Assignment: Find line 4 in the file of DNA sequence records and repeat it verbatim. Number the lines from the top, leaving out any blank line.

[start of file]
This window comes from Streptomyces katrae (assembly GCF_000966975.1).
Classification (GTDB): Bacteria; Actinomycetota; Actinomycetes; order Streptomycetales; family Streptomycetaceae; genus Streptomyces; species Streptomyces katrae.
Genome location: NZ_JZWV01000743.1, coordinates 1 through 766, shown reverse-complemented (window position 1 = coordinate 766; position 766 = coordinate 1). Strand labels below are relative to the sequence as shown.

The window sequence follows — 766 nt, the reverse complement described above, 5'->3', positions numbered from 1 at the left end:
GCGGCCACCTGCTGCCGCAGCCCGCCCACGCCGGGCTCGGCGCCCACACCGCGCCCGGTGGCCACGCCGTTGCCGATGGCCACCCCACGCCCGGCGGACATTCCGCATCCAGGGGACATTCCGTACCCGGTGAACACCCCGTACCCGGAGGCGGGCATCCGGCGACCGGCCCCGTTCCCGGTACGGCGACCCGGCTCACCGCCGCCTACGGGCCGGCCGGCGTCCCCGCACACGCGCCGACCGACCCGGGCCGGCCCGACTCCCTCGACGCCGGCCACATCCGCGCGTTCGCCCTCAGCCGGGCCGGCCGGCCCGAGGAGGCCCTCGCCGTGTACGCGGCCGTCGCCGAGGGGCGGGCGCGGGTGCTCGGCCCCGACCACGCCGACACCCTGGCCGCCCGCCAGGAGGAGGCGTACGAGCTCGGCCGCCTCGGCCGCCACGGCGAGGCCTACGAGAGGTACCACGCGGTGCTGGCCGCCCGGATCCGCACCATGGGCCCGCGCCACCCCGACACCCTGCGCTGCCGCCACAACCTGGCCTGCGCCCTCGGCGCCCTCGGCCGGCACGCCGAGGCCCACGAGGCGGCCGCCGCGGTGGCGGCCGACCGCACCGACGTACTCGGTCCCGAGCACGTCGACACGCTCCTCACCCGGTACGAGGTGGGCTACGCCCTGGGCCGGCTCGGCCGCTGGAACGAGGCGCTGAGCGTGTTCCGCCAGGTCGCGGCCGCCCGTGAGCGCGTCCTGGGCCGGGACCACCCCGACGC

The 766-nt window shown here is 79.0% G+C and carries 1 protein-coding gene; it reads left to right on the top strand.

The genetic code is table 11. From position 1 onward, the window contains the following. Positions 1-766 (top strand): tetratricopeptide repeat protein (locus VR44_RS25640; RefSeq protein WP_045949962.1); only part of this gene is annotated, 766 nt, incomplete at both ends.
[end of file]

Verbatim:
The window sequence follows — 766 nt, the reverse complement described above, 5'->3', positions numbered from 1 at the left end: